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LSWR livery

7932 Views 10 Replies 8 Participants Last post by  60134
I am painting a loco in LSWR pea green.

Its a G6.
My question is was the whole loco green? including the smokebox and smokebox door and chimney?
What about the footplate?
I know the cab interior was kind of musturd colour (I have the correct colour for that)
but what colour shall I do the cab floor?

I am not used to painting loco's! this is all a bit new to me!

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QUOTE kind of musturd colour

Sorry Peter
, but that typo is just laugh out loud funny, unless there really is a creature called a "mus" in which case it's not a typo, just funny?

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Oah i wish i could spell!!!

evry now and then i try and make the forum spell checker work but so far no luck!

QUOTE (poliss @ 17 Nov 2008, 21:02) <{POST_SNAPBACK}>Does this link help?

hot really no. that is the origional livery. the one i am doing (thankfully!!!) is the unlined goods green that i believe Drummond introduced.

I am guessing that the smokebox and footplate were black. but i would like confirmation.

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I think you are in a bit of a muddle here. The HMRS LSWR Livery Register should provide all the answers, but, as that is at home, off the top of my head, and with a little help from Wikipedia, I would make the following points:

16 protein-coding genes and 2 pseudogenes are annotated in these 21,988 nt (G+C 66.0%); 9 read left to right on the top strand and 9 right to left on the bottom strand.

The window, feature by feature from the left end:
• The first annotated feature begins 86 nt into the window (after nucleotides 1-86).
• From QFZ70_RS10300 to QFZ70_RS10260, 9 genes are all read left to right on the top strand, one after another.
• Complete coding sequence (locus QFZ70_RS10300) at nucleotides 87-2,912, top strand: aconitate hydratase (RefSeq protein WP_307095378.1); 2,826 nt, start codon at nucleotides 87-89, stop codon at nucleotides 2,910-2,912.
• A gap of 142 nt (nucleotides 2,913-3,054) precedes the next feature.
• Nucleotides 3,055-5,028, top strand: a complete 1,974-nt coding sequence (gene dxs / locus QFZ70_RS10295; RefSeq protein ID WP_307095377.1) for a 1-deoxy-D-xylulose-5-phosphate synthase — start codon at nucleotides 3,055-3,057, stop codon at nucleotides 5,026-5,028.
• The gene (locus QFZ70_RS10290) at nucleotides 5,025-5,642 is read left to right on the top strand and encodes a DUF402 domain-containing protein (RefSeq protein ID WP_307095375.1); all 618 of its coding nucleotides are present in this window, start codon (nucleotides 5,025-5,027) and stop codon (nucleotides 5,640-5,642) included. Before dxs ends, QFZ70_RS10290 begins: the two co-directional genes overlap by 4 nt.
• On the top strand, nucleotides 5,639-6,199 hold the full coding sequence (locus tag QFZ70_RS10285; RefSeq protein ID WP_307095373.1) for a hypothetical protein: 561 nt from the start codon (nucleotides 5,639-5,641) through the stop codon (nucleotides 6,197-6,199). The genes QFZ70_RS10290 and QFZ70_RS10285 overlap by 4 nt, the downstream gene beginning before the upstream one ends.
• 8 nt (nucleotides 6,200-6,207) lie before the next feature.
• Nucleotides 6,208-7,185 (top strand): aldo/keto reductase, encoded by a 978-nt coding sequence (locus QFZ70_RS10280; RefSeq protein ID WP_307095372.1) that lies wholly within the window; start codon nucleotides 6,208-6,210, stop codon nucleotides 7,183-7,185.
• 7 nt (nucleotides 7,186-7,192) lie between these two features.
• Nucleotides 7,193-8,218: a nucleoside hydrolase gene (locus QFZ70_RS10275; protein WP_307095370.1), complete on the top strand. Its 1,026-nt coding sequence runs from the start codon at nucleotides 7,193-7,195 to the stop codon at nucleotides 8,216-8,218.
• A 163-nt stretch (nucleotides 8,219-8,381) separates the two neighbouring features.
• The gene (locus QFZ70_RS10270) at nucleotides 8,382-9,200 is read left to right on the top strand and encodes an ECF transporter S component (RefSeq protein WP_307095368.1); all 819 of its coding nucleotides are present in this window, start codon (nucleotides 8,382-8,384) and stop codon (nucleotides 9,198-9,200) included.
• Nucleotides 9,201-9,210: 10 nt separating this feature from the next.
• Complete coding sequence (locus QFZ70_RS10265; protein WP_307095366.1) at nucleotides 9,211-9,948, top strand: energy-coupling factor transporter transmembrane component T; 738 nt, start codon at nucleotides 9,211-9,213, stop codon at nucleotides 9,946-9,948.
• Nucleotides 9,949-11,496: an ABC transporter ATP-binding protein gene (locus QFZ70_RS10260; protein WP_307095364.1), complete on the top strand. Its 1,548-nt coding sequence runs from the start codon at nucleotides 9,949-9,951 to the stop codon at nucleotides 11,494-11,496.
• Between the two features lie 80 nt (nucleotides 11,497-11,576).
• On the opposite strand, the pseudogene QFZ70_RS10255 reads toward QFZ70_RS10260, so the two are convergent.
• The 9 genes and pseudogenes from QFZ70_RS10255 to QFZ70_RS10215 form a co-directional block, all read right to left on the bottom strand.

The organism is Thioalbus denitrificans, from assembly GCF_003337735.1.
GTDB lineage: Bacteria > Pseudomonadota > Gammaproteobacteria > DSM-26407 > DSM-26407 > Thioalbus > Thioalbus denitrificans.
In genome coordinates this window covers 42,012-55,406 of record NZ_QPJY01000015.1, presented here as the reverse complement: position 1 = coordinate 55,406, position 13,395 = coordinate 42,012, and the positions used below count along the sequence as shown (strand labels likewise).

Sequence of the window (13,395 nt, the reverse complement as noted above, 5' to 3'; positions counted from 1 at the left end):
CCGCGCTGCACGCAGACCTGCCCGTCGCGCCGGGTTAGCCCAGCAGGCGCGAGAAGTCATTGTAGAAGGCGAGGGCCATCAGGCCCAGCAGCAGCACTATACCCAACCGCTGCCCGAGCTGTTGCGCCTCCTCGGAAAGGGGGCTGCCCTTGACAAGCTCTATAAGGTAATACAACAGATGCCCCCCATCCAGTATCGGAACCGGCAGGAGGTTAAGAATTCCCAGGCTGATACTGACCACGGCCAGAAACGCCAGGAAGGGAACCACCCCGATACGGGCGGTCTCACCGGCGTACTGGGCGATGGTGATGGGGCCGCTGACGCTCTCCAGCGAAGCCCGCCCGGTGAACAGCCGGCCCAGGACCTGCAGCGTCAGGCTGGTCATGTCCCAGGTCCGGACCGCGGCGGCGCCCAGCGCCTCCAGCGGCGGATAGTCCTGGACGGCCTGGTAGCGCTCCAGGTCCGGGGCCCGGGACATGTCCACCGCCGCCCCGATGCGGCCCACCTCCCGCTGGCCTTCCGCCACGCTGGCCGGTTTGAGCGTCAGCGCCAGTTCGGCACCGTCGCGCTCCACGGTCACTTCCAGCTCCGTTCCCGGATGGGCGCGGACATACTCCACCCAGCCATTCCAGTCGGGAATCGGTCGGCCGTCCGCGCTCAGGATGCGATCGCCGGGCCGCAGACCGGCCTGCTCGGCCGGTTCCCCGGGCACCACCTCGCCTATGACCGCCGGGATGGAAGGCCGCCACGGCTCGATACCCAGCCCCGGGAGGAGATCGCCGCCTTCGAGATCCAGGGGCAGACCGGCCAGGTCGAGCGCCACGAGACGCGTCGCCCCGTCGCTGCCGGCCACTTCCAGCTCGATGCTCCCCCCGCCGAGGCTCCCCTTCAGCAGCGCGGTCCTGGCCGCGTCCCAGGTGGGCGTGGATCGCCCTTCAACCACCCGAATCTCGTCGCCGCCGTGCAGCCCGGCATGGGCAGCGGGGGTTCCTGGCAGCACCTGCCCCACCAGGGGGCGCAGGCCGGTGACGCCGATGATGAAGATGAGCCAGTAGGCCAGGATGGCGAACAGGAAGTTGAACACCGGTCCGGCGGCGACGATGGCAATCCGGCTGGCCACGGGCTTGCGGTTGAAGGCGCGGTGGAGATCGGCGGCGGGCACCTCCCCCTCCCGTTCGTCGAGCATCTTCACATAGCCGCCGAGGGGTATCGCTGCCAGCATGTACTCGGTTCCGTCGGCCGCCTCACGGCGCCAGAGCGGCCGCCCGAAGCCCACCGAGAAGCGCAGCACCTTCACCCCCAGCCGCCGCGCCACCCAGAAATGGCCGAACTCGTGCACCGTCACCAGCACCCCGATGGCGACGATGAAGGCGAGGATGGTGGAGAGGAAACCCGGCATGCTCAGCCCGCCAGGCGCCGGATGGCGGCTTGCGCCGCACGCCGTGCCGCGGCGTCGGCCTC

For all LSWR liveries the smokebox would be black. I cannot vouch for the footplate but I suspect that it would also be black.
The Pea Green livery was in fact one of the earlier ones (Adams) and was elaborately lined out, and was superseded by Drummond's darker green around 1895.
The example of a G6 that was linked to is in one of Drummond's liveries, with the rather abrupt LSW on the tanks.
The later unlined green, for goods locos, was brought in by Urie after the Great War.
I suspect that the cab floor would have been timber and may have been unpainted but would have achieved a fairly dark colour in service.
I would go along with Nick on this one and would expect the footplate to be black.

You have to be quick, but this item on EBay is simply the finest example of the later LSWR livery that I have seen in 50+ years, it is an N15 and deserves to exceed £500. Nothing to do with me but I admire the model and I grew up with an enthusiast of the LSWR.

Item number 200267558716
I agree dirty black is pretty safe for the G6. My HMRS Livery Register is also some distance from me (about 4,000 miles).
As for LSWR N15s I would be reluctant to pay too much on EBay as a Hornby version must surely come soon. They have done the M7 LSWR version and rumoured a T9 but wiyh delays in producing that model it could be 2010 before we see an LSWR version. The N15s however have been coming out every couple of months and I am hopeful of a LSWR in 2009. What a great model in any livery!
thanks for the help guys.

that N15 is a bit special isnt it!!?
thats actually the livery i thought i would be painting the G6 in but he changed his mind. i am rather greatful concidering all that lining!